Starring: Samuel L. Jackson, Luke Kirby
Rating: Two and a-half stars
"Nothing changes unless you make it change," the fresh-out-of-jail Foley tells us in the opening frames of The Samaritan. Unfortunately, it's advice that Canadian writer/director David Weaver probably should have paid closer attention to, as his new film mixes elements of the classic con movie with a dark revenge subplot, but after borrowing a few too many cliches from each genre and not offering much in change, the whole caper starts to fall apart.
Foley (Samuel L. Jackson) is a former grifter (a scam artist, in layman's terms), imprisoned for 25 years after murdering his old partner. Now that he's out of jail he wants nothing more than to hold down a construction job, drink his whisky and wear a brimmed hat/leather jacket combo that makes him look like a tough ex-con.
But it wouldn't be much of a movie if Foley were allowed to live in peace, which is why we're introduced to Ethan (Luke Kirby), a sociopathic gangster-type who not only pulled his first grift when he was 17, but happens to be the son of Foley's late partner. Ethan wants payback for his father's death, which comes in the form of an $8-million scam on a mark who happens to be another sociopathic gangster type.
Xavier (Tom Wilkinson) is a serial killer/wine connoisseur who really likes his bottles of '59 -- both for drinking and as a tool for killing -- and seems like the exact opposite type of person you'd want to try to scam. Add in Iris (Ruth Negga), the troubled prostitute with a heart of gold that falls for Foley, and you have the setting for a series of plot twists and double crosses, the next one just slightly more intangible than the last. To give credit where it's due, one thing these far-fetched twists accomplish is that you never know who's the one getting grifted, although it's quite possible it's the audience all along.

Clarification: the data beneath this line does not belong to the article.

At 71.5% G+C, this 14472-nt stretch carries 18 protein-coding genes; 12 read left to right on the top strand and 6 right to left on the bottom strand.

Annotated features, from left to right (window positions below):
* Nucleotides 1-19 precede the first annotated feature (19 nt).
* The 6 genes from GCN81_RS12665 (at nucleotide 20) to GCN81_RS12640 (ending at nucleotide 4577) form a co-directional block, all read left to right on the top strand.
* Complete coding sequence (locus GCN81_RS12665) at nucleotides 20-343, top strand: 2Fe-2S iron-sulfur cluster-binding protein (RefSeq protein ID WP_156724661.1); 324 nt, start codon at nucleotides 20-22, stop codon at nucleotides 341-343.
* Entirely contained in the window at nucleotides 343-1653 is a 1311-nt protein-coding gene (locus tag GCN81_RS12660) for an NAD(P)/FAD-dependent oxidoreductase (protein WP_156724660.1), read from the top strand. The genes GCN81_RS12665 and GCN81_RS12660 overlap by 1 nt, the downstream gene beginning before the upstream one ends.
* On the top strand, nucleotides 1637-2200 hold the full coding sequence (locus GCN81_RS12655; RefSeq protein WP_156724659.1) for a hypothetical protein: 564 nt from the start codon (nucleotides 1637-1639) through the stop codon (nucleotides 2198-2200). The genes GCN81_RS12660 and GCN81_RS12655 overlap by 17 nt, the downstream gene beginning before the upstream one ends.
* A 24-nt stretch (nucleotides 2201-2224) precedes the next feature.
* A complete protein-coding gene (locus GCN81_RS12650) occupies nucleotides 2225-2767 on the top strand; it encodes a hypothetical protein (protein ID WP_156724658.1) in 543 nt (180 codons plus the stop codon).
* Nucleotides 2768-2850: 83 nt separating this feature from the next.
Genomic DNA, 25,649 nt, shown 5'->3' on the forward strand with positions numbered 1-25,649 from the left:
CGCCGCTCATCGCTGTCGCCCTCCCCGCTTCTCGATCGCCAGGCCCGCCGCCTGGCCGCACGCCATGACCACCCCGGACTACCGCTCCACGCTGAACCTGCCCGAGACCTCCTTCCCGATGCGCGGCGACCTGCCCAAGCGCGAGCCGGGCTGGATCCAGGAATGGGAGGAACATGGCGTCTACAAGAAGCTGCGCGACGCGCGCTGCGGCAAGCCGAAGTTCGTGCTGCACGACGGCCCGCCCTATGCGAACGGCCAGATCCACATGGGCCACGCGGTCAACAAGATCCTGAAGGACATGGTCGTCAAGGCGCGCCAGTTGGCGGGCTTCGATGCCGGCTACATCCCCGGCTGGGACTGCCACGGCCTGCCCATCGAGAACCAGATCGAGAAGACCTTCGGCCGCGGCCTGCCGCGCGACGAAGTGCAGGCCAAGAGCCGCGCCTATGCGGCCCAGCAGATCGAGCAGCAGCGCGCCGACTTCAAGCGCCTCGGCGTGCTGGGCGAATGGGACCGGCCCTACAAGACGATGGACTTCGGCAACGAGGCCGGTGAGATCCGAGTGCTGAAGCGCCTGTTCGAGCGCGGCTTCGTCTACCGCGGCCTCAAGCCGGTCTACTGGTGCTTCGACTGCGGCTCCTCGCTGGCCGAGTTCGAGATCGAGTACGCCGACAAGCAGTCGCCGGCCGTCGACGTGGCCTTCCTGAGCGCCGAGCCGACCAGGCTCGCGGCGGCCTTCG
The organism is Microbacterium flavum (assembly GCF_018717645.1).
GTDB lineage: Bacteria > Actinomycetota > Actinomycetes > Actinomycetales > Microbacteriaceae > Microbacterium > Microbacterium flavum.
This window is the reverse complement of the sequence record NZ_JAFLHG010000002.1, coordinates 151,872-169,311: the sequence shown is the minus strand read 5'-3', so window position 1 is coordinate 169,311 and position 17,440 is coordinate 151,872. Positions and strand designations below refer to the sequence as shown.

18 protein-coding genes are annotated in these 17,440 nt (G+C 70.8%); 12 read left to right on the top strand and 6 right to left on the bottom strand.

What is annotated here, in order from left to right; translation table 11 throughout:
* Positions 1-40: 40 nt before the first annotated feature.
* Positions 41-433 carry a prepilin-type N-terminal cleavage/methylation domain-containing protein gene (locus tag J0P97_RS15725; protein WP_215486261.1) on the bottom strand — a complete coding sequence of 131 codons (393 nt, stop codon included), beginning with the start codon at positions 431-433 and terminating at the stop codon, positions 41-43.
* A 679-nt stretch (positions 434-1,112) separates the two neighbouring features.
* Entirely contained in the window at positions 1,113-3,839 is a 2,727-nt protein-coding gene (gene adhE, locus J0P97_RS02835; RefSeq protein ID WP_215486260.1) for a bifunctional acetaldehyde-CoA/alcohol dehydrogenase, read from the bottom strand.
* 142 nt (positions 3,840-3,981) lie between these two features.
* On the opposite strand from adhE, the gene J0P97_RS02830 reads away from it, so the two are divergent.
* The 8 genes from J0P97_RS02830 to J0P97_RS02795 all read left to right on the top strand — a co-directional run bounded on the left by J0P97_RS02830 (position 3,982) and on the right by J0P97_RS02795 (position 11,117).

Shot in Toronto, The Samaritan uses the city as one of its own noir characters, providing plenty of dark alleys and panning nighttime shots of lit-up skyscrapers to lend an ominous air to the entire film. It's also nice to see that Toronto doesn't stand in for some anonymous U.S. downtown (Canadian cities can be just as shady-looking!), with occasional shots of the CN Tower, TTC streetcars, the Lakeview diner and a few Canadian flags for good measure.
As an unpredictable villain, Ethan has all the ticks and nuances down, even if he does overdo it sometimes. It's odd that he always seems to be popping up at just the right times, but Kirby plays it crazy enough that you wouldn't hesitate to add serial stalker to his resume of dubious activities.
As Foley, Jackson shifts back and forth from cool and collected to angry and badass the way only he can. For a change, we also get to see him flex his romantic acting muscle when he plays house with the young Iris, which is creepy for far too many reasons to list here. While that section tends to drag on for too long, it does establish the emotional connection between Foley and Iris that becomes important later on. And of course, just when it starts to feel like you can't watch the couple pour their sad-sack hearts out to each other any longer (sample dialogue: Iris: "I tried to kill myself, does that upset you?" Foley: "I'm a murderer, does that upset you?") Ethan comes out of nowhere to remind them all they're in a con/revenge movie, and they still have a few more cliches to run through before the ending that you never saw coming.
The most important aspect to a successful grift is "not about taking someone's money, it's about gaining their confidence," Foley explains after he's inevitably sucked back in to a life of crime. As The Samaritan fails to gain the latter, it might be wise to hold on to the former.